The Fredericton region (Zone 3) will be rolled back to the orange phase at midnight Thursday night, joining the Saint John and Moncton regions in the more restrictive phase of COVID-19 recovery.

“We need concerted action and we need it now,” Dr. Jennifer Russell said, noting there have been multiple new cases and cases of resulting from interactions at large gatherings.

All other health zones are in the yellow phase.

Russell said the move to orange was recommended because of high numbers of social interactions and settings, multiple exposure settings, including schools, pubs, gyms, health facilities and sports clubs, and “significant” population interaction between the Fredericton region and the two other regions that are already in the orange phase.

“COVID-19 continues to be present here and in the rest of the Atlantic provinces,” Russell said. “Now is not the time for larger social gatherings. … In order to get orange zones back into yellow for Christmas, we need to cut non-essential activities as much as possible.”

Cases in New Brunswick as of Thursday, Nov. 26. (CBC News)

Russell also announced 12 new cases in New Brunswick Thursday, with eight in the Saint John region, three in the Fredericton region and one in the Moncton region, as follows:

Saint John region (Zone 2):

one individual 19 and under; one individual 20 to 29; three people 40 to 49; one individual 60 to 69; one individual 80 to 89; and one individual 90 to 99.

Fredericton region (Zone 3):

two people 19 and under; and one individual 20 to 29.

Moncton region (Zone 1)

All cases are self-isolating and under investigation.

As of Thursday, there are 105 active cases in the province, and 120,145 completed tests, an increase of 1,497 from Wednesday.

Premier Blaine Higgs said he will be speaking with Prime Minister Justin Trudeau Thursday night about vaccines, and possibly about a rollout timeline. (Submitted by the Government of New Brunswick) Premier, prime minister to talk vaccines Thursday night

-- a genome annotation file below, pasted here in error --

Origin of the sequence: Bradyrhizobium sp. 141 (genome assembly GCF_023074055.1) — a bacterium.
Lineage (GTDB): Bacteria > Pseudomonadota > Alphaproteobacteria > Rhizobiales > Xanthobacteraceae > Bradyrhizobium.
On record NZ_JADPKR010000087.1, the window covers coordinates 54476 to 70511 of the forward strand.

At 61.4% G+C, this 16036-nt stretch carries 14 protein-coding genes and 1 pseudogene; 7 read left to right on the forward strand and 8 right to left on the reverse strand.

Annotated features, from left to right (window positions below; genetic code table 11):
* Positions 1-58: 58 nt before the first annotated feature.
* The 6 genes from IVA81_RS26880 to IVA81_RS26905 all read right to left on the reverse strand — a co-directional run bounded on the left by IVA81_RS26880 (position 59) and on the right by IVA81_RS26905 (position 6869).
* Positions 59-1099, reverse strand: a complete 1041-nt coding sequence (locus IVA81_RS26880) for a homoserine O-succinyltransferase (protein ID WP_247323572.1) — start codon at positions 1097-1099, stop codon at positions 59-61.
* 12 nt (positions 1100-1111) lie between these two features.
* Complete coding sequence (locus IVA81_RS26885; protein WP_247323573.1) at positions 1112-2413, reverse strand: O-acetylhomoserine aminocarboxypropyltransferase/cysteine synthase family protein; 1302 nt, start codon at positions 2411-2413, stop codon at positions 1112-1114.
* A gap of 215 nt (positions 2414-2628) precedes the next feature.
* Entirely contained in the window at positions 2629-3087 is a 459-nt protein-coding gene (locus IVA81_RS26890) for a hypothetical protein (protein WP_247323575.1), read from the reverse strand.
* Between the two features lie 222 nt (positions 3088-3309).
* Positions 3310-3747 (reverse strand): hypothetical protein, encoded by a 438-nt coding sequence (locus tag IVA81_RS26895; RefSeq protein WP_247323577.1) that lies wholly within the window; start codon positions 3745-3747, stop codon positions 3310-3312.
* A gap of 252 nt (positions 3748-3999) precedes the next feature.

Premier Blaine Higgs said he will be speaking with Prime Minister Justin Trudeau on Thursday night about vaccines and vaccine rollouts.

He said he hoped to get some information about when the first vaccines might be available.

“I think what we’ll get tonight is a discussion around the whole rollout criteria … and how it will be administered per capita,” Higgs said at the COVID-19 briefing on Thursday.

“I’d love to think we’d be in a position to be able to roll out a vaccine in the coming months, maybe in the first quarter of this year, but I’m not in a position to verify that, and I’m hoping for some good news in that regard tonight.”

Remains of Atlantic bubble effectively vaporize as of midnight

Premier Blaine Higgs said that as of midnight Thursday night, the province is reverting back to its original 14-day-isolation rule “for anyone, from anywhere” coming into New Brunswick.

Higgs said at Thursday’s news briefing that there would be exemptions for commercial vehicles and people travelling for work, business, medical, child custody or child-care reasons.

On Monday, Prince Edward Island and Newfoundland and Labrador announced that they are taking a break from the Atlantic bubble as COVID-19 cases rise in the region.

The two regions backed out after Nova Scotia and New Brunswick saw an increase in cases over the weekend.

Horizon asks retirees, students to help with outbreak 

Horizon Health Network has issued a call for volunteers to assist with the COVID-19 outbreak “should the need arise.”

The call was made via a tweet on Horizon’s Twitter account on Thursday.

In an email to CBC News on Thursday, Horizon said it has identified “an urgent need for staffing at the Saint John Regional Hospital, as well as our assessment centres in Saint John and Fredericton.”

“Because of this, Horizon is seeking interest from its clinical and non-clinical staff who are interested in volunteering for a 15-day deployment to any of these facilities,” chief human resource officer Maura McKinnon said in the email. 

McKinnon said this call applies to a variety of staff, including registered nurses, licensed practical nurses, respiratory therapists, personal care attendants, medical laboratozry assistants, and administrative staff.

Horizon is also looking to students, retirees and members of its communities to assist with the outbreak if needed, McKinnon said. She did not detail what duties they would be asked to help with.

“We are onboarding new hires through our expedited process and expected to hire 20 additional personnel today.”

Higgs says ‘the threat is real’, urges patience, diligence

Community transmission of COVID-19 is “a real concern” in New Brunswick, Premier Blaine Higgs said at a news conference Thursday.

He flagged concerns around bars and “the younger demographic,” urging them to follow the health rules to allow businesses to operate.

“At this point, community transmission has not been confirmed, but the threat is real, so we are taking swift action right now” by rolling the Fredericton region back to the orange phase.

Higgs also noted that at midnight Thursday night, “anyone from anywhere coming back into New Brunswick must self-isolate for 14 days.”

He noted the following exemptions: commercial vehicles and people travelling for work, business, medical, child custody or child-care reasons.